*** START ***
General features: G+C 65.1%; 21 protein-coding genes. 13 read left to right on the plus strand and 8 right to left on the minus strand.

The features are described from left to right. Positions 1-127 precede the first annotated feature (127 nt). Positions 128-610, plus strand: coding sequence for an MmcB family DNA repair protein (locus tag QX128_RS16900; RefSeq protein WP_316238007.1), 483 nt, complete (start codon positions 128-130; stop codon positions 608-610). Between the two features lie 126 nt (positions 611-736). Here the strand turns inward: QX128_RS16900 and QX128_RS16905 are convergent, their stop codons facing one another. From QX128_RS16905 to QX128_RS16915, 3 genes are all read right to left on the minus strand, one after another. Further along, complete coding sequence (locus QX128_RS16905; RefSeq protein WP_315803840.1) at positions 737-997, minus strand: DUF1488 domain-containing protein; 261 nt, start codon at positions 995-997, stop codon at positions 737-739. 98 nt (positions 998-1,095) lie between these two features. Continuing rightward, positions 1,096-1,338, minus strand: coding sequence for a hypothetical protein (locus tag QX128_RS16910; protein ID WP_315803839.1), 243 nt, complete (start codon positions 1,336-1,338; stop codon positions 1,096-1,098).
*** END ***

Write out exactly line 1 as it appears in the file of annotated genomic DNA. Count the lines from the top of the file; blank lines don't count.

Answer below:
General features: G+C 65.1%; 21 protein-coding genes. 13 read left to right on the plus strand and 8 right to left on the minus strand.